Then don’t you think the jurors had to be highly upset when Wyshak told them in his closing that the informant issue was irrelevant to the case after he brought it into it and caused them to spend four days listening to Agent Marra discuss the informant issues. Then after telling them not to regard it in their deliberations walking over and picking up the files that contained the informant reports attributable to Whitey found in the folder kept by FBI Agent John Connolly and telling the jurors, of course he’s informant, look at these. Then Brennan responds that the government says the issue is not important but that’s all it talks about. Why he asks? Maybe that’s what is taking the jurors so long trying to figure out?  Do you think they will figure it out that it had no place in the case except that a couple of guys with ego problems wanted to duke it out over a non-issue?

The problem with not coming in with a clear-cut case, in other words the problem that the federals have, is they overcharge; overcharging leads to confusion; this results in a jury getting all involved in trivia. Their questions show this: asking about the statute of limitations something that was not in the final arguments, showing how little of an effect those arguments had on it; a question requesting permission for some of the boys to play around with a machine gun; and then one on whether they had to be unanimous in finding a predicate act not proven in the RICO indictment when they had 33 such acts and only 2 had to be proven to get a guilty finding on the RICO.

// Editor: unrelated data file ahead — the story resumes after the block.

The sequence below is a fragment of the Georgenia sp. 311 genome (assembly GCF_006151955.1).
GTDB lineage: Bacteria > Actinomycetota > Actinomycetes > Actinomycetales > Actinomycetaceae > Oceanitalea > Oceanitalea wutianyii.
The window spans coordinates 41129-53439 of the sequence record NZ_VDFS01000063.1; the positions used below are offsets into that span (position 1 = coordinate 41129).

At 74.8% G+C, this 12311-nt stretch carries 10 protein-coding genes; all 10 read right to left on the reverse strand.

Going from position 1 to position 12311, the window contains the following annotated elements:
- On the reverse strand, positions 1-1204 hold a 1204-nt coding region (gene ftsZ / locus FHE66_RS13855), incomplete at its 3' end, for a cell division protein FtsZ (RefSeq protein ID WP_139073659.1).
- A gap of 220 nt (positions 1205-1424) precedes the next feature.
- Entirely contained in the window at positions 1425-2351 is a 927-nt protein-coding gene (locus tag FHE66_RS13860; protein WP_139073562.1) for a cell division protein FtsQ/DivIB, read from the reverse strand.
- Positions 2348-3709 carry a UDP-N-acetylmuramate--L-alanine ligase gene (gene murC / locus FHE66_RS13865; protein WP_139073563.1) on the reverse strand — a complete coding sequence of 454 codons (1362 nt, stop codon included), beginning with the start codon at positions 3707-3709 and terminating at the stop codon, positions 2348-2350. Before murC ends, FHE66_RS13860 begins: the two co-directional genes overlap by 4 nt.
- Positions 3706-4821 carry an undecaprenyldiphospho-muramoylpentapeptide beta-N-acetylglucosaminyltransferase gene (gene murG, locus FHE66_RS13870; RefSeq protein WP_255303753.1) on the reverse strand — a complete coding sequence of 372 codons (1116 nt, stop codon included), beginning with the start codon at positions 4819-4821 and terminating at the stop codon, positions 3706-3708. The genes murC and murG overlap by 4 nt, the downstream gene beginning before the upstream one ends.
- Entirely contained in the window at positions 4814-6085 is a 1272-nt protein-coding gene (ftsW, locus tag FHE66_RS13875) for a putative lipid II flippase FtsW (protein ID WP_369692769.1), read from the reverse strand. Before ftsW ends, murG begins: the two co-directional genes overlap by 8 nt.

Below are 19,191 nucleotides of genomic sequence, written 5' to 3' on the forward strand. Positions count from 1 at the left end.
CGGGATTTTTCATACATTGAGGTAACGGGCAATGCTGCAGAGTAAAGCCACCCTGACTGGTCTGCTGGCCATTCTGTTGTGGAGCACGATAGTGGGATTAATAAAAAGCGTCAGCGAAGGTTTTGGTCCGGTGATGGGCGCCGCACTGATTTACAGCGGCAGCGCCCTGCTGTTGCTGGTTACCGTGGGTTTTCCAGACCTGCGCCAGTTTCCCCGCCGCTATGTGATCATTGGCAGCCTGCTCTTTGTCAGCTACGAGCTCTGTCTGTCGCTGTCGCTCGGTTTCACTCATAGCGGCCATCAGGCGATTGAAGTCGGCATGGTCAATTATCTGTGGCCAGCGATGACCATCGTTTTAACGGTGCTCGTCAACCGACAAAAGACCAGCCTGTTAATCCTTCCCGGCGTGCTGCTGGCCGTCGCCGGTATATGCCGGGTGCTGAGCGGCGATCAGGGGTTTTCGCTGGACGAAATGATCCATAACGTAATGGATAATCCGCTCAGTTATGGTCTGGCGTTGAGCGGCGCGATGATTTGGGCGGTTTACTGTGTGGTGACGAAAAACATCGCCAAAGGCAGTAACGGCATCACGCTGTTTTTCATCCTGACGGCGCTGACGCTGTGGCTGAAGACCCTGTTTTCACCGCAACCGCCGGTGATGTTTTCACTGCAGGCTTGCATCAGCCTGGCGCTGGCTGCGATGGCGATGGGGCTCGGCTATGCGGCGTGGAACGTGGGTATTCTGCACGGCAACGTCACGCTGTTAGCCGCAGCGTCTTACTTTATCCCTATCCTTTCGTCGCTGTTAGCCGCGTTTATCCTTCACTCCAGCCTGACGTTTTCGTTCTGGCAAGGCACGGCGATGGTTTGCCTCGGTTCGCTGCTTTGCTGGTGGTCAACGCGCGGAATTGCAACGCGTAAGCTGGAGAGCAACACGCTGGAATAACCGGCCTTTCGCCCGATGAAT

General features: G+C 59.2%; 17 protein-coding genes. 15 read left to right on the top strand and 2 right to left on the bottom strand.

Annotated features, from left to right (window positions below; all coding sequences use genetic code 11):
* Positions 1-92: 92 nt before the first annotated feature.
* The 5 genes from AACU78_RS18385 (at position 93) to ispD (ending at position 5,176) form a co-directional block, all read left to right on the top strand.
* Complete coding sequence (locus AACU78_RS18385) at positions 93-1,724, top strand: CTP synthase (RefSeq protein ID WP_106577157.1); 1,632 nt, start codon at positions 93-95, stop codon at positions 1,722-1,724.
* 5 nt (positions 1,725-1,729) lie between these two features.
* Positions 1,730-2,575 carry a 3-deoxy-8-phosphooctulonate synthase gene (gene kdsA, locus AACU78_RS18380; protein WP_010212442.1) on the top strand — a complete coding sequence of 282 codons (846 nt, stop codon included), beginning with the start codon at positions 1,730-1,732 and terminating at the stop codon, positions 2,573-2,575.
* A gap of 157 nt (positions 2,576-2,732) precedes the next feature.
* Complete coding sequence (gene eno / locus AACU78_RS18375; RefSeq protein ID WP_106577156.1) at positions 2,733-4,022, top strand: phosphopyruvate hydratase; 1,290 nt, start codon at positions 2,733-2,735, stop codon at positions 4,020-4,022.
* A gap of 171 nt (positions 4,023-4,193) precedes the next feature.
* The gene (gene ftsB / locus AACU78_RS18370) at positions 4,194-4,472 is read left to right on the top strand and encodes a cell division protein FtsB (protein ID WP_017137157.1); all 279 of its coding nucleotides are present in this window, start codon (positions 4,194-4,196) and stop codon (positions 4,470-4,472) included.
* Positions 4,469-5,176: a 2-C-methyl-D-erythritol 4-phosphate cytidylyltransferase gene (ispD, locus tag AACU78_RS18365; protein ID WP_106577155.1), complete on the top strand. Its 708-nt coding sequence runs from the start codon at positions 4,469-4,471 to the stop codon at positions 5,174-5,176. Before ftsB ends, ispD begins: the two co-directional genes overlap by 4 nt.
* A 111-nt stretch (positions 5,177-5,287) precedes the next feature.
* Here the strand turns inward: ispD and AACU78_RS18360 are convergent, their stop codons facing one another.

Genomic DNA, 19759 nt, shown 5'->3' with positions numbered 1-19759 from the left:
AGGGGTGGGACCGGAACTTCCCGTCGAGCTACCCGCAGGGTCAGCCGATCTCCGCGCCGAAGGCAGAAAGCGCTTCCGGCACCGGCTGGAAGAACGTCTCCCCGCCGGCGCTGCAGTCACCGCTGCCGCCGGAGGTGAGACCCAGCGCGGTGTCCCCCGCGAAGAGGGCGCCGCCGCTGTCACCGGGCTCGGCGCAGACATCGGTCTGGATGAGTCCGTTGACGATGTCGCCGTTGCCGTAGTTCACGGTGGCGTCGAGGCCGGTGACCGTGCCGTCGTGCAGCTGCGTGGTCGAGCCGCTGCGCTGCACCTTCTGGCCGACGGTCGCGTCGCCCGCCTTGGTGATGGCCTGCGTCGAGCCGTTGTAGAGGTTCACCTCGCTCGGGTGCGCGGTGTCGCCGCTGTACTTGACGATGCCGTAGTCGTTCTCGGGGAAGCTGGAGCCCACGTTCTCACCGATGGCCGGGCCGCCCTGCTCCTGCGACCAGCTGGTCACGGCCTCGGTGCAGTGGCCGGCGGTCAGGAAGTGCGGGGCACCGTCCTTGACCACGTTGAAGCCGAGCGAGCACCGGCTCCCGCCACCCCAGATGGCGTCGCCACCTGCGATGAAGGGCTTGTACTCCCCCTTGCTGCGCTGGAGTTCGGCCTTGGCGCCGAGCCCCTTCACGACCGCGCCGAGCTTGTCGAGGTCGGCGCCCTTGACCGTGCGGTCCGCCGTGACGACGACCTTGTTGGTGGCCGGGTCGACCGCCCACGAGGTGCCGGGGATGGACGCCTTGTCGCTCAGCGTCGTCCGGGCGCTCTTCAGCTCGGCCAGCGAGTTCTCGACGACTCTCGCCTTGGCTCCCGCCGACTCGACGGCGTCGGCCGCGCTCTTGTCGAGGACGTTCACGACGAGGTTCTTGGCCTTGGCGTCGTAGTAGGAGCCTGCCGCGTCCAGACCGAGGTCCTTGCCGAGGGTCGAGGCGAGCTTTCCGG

I’d note the last question had nothing to do with chucking out everything because the jury wanted to send a message to the government, you know, the jury nullification argument. It seems to me that is not an issue at all. I appears that some of the jury did not believe the government’s evidence on those murders beyond a reasonable doubt and others did. A very normal happening in the jury which makes me think they are conducting a thorough review of the evidence relating to each offense. That, of course, is a benefit to the prosecution.

You can’t make anything about the jurors looking tired and frustrated. That could arise from a recalcitrant juror or the long day going through each element and discussing the strength and weakness of the government’s case.

I still have little doubt the jury will convict Whitey of most of the charges. I know the prosecution was looking for a clean sweep but I’m sure now they have put that our of their mind. They won’t get that. Except to them that never mattered anyway. They’ll get their RICO conviction and the media will joyfully spread the news.

I’m sure the horror of a mistrial or not guilty flashes through their minds. That won’t happen. What it may all come down to is the jurors having a little laugh at the lawyers’ expense thinking they made us sit unnecessary for an extra week or two, we might a well make them sit around in suspense for an extra day, or two, or three.